Two days after signing up with Dish TV, the Element 32 inch HD TV made its way to the Border Fort. It would have been one day, but on Day One a 24 inch Element unit had been purchased, set up…and returned to Walmart the following morning.
It wasn’t the TV manufacturer’s fault. The smaller, older, 19 inch Emerson TV was being replaced because I didn’t realize its “problem,” that of a stretched HD image, was due entirely to my ignorance. When the 24 inch Element showed the same glitch, I chose to believe my wife’s experience at her mother in law apartment in Utah (where she lives part of the time at her daughter’s home). Pam had told me over the phone that when she set up her apartment, she first bought a “smaller” TV, probably a 24 incher–but that her nephew had advised her not to do that. He’d said it was necessary to buy a bigger TV to avoid the problem.
That family’s main television set is sized for teenagers, taking up enough room to substitute for an entire wall. Pam solved her problem by buying a 36 inch set, which did not stretch the image. But the smaller sets can be “fixed,” at least with Dish TV, because it’s a simple process (once you know what you’re doing) to grab the Dish receiver remote, hit Page Up, and stop when “HD NORMAL” shows…and that’s all there is to it. Weirdly enough, there are other settings that seem to make no sense at all. Why would anybody want “GRAY BAR” (which shrinks the TV picture on the sides and leaves vertical gray bars filling the empty space to the edges), “HD PARTIAL ZOOM,” or most especially, “HD STRETCH”…? Later, I would discover the “odd” channel on Dish that hadn’t gotten the message and would require repeating the “image normalization” process for that channel–resulting in a narrower image for that channel and only that channel–but that was a piece of cake.
Okay, that was out of the proper order. Let’s start with the box.
There were several factors that influenced my decision to buy the Element brand TV instead of other brands stocked at Walmart, such as Vizio (which Pam has and loves), Sanyo (yeah, she’s got one of those, too, here at the Border Fort in her bedroom), Samsung, etc. First was the “Assembled in the USA” label. Sure, the parts were undoubtedly manufactured in other countries, but the South Carolina company got my attention. The picture on the 32 inch Element displayed on Walmart’s monster wall of TV sets…hey, not bad at all, right up there with the best and better than quite a few others. Then it turned out Walmart had this particular set on sale for $133, down from $150–and a mere four dollars more than the 24 inch set I’d just returned.
These newer “Smart TV” sets are a lot lighter than the previous generation, too. Which will be no surprise to anybody under thirty, no doubt, but the 19 inch Emerson, purchased in…hm, probably 2010…was at least twice the weight of the 32 inch Element. The new set, truthfully, felt way too light to be real, a mere eight pounds. Everything in the box was well protected and looked to be in good shape, so the first semi-scary thing to check out was the TV stand. It passed with flying colors: The stand is metal, not plastic like the stand for the smaller 24 inch set. Additionally, it has a little post that inserts into a recess hole in the mount on the TV itself, providing extra stability when the stand is screwed snugly to the set. But most importantly, the stand managed not to be too wide to fit on top of the crude wooden deck I’ve been using in the office since the Border Fort was built.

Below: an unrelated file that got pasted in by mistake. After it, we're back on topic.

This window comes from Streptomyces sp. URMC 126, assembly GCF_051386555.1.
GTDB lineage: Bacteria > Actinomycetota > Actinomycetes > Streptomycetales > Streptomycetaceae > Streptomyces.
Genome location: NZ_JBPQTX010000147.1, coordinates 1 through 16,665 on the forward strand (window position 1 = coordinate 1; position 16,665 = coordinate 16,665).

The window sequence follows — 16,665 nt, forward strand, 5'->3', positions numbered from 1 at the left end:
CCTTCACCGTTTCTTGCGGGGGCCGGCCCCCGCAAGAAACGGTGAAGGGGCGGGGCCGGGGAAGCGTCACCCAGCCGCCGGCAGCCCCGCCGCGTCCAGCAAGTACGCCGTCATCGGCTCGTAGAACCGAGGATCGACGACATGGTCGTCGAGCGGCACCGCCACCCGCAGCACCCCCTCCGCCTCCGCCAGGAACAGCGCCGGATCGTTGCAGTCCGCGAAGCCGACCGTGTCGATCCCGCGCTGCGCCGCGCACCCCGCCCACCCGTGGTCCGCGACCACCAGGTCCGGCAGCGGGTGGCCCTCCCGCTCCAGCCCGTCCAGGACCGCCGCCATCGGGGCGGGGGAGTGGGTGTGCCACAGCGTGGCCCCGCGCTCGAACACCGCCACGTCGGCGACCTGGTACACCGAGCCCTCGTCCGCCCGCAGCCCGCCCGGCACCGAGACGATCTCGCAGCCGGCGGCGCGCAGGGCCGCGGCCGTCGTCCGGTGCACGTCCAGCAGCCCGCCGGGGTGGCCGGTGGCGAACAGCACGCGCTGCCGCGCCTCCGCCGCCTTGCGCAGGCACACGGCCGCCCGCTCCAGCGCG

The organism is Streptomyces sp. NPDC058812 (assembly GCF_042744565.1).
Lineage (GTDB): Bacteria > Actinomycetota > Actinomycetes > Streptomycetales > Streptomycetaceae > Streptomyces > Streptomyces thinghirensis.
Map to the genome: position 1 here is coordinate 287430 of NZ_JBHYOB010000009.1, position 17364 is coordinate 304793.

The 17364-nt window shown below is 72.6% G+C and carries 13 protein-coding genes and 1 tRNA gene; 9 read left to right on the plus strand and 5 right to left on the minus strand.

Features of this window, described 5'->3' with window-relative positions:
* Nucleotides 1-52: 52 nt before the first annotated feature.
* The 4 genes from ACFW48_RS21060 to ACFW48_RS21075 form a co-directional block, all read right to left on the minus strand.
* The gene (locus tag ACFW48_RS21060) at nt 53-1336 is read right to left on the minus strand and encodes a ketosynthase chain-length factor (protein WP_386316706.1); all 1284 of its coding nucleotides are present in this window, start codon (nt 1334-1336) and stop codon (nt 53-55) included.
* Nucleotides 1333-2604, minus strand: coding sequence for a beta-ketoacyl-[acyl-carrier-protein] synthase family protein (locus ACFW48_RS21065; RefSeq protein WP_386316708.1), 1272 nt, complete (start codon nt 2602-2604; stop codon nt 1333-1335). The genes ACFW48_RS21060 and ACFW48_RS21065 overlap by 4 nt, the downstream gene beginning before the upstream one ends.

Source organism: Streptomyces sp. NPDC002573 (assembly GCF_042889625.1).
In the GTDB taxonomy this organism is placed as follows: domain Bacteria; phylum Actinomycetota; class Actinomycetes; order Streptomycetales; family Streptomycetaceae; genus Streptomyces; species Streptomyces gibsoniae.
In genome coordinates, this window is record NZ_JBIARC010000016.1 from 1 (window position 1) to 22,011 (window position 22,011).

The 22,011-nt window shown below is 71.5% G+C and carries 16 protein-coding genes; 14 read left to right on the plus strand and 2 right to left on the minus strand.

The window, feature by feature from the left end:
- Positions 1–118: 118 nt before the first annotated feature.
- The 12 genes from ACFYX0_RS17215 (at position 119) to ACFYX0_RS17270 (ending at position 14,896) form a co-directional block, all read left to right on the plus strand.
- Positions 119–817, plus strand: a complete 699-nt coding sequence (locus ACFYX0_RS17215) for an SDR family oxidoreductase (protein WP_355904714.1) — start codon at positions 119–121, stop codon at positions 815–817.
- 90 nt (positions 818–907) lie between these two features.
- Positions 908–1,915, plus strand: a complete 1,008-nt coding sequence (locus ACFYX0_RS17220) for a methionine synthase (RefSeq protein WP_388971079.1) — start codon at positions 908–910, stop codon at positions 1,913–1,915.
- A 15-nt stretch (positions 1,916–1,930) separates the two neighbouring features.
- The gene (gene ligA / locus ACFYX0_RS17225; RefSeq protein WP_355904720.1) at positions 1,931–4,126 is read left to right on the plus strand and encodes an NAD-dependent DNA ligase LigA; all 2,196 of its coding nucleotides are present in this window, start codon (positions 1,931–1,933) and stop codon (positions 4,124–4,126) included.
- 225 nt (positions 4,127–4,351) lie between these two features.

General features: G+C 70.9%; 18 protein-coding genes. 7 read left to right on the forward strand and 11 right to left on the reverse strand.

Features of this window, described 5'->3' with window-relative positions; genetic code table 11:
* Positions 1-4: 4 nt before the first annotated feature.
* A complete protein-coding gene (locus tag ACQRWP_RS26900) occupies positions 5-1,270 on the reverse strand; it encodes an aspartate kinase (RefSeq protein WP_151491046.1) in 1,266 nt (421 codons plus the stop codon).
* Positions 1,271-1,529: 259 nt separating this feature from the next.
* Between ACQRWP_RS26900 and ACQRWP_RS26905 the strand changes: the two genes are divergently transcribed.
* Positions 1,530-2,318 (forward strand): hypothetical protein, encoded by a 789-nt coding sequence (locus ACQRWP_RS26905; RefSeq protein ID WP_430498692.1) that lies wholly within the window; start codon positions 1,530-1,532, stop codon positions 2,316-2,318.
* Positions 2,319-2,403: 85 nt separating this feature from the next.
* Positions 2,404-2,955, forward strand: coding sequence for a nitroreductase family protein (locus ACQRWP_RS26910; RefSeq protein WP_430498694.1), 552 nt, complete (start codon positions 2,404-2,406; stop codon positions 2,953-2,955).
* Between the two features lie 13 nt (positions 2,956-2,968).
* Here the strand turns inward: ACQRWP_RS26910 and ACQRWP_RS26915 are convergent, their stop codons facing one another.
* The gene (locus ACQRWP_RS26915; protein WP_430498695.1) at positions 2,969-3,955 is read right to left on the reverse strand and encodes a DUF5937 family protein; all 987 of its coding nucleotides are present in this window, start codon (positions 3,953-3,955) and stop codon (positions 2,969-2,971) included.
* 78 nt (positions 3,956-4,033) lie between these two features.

With the TV in position, facing my computer desk position (where I spend most of my office time), a bunch of Gorilla tape was added, locking the TV stand firmly to the wood.
Kid-proofing? Sort of. We have cats.
Hooking up the HD TV was simplicity itself, with one exception. No, not the power cord; I did know enough to plug it in, okay? But this larger set (larger to me) has not one but three HDMI female connectors. Society is getting really wired these days! Weirdly, the two easily visible HDMI connectors were labeled HDMI 2 and HDMI 3. I wanted HDMI 1, but where was it? It took multiple sessions of staring fiercely at the manual illustration before I finally figured it out; HDMI 1 is farther inboard, tucked under, and pointing down instead of out. With that mini-mystery solved, it was simply a matter of grabbing the red-and-black HDMI cable (already connected to the Dish receiver) and plugging it into the HDMI 1 port.
The Element TV remote now comes into play–after, of course, putting in the heavy duty batteries that came in the box. At this point, no effort had been made to synchronize the Dish receiver remote with the Element TV…and that did turnout to be a minor challenge. Unable to properly comprehend the manual instructions (probably not the manual’s fault), I ended up calling Dish TV’s Tech Support number at 1-800-333-3474 and wow, were those folks ever helpful. I can’t say enough good about them. After walking me through every possible code to get the Dish TV remote properly synched–and failing–the tech on the phone said, “Okay, it looks like the Dish remote you have is not compatible with the Element TV. I’m going to mail you another remote that might work, because we have a lot of TVs on file that don’t get coded into the default remote.”